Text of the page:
CHARLOTTE, NC (WBTV) - During CarolinaFest on Monday, the vendors inside Legacy Village made some money.
"It was really good, I'll admit that. There were many people along Tryon Street and they all saw the signs to come into the village," said one vendor who spoke with WBTV.
Many say the village turned into a ghost town starting Tuesday when the crowds moved off Tryon Street and onto the opposite side of the "Village" on College Street.
"We had absolutely no foot traffic," another vendor said.
There was no large official sign on that side of the street and they were inside fences and behind barricades.
These vendors had to apply for these official vendor designations and had to pay thousands of dollars to set up in Legacy Village.
"They forced me to comply with their rules and regulations but they're allowing all these rogue renegade vendors to be there without a license and they're making a mint," said Tiffany Lewis who contacted WBTV to share her story.
Many vendors were so upset they left the Village and moved their tables onto the street next to the Convention Center where other vendors had been selling free of charge all week.
Many couldn't move, however, and several vendors said they just wanted their money back.
"I'd like a refund for one. I'd definitely like a refund and maybe some reimbursement as well," a vendor said.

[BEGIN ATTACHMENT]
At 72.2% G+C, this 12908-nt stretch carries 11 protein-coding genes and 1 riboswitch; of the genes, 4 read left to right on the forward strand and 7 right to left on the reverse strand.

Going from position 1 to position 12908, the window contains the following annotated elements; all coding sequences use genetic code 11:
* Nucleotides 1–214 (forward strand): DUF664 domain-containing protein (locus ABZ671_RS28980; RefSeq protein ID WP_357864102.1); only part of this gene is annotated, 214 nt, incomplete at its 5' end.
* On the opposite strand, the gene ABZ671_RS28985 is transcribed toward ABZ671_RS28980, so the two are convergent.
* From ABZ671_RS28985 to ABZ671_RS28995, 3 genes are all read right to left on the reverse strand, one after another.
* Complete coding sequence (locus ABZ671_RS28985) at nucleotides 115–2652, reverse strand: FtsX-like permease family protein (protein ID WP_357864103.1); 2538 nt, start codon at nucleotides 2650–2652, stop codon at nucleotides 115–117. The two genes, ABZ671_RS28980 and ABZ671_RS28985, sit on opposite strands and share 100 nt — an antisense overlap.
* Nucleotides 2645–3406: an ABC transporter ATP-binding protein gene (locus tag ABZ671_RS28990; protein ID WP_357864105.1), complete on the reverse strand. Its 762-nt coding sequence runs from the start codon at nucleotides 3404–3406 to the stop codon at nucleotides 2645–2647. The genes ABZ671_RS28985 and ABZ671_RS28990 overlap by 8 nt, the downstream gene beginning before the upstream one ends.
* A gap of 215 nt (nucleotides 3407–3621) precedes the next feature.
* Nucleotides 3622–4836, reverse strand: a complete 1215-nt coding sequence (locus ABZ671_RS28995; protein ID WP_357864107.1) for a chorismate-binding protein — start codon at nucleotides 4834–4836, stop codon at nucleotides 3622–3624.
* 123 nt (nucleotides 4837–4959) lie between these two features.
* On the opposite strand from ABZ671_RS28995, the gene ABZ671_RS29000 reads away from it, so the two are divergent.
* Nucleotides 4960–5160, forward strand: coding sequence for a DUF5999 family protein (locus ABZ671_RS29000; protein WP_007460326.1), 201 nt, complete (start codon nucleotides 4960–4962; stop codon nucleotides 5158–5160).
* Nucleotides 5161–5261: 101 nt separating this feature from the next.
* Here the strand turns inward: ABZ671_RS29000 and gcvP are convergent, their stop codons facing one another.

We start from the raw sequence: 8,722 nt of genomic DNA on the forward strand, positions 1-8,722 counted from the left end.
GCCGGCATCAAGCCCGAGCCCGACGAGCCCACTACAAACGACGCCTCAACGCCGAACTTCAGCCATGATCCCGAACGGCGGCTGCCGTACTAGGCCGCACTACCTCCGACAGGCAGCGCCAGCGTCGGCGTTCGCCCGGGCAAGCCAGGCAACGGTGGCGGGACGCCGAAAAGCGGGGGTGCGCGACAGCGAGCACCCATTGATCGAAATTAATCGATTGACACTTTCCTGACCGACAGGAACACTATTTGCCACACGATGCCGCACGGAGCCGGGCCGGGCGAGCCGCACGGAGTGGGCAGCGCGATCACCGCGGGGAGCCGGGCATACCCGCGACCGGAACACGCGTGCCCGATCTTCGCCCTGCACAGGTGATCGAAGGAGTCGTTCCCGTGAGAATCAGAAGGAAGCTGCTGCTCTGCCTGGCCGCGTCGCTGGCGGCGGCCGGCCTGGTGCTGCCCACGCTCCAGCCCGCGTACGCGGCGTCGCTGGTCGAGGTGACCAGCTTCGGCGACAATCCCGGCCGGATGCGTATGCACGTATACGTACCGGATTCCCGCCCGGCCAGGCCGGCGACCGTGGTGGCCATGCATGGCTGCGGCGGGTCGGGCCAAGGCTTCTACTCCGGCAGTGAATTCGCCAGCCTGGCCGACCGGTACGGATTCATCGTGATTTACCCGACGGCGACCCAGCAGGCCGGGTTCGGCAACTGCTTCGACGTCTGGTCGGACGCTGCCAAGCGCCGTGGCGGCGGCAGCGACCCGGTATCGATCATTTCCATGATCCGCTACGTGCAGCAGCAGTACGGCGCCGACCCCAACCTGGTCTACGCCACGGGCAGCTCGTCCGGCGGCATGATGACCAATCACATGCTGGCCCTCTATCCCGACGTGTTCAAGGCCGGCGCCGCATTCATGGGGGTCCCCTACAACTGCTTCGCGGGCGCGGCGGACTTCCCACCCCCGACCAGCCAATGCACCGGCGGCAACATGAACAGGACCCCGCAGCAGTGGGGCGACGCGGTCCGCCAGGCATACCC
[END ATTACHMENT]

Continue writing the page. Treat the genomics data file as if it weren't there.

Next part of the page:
We took the vendors concerns to the DNC Host Committee. They released a statement to us:
"We were sorry to learn that after a successful day of sales during CarolinaFest, foot traffic in the legacy village did not meet vendors expectations. We take the complaints of our vendors seriously and have done all we can to increase post-Labor Day foot traffic. When we heard that our vendors were frustrated, the Host Committee made several efforts to publicize their presence, directed visitors to their space, and waived contractual penalties for early departure, giving vendors the option to leave."
Vendors tell us someone from the Host Committee did go to the Legacy Village yesterday to hear the vendors concerns.
Officials say it was made clear to vendors that the amount of business they would have could not be predicted.
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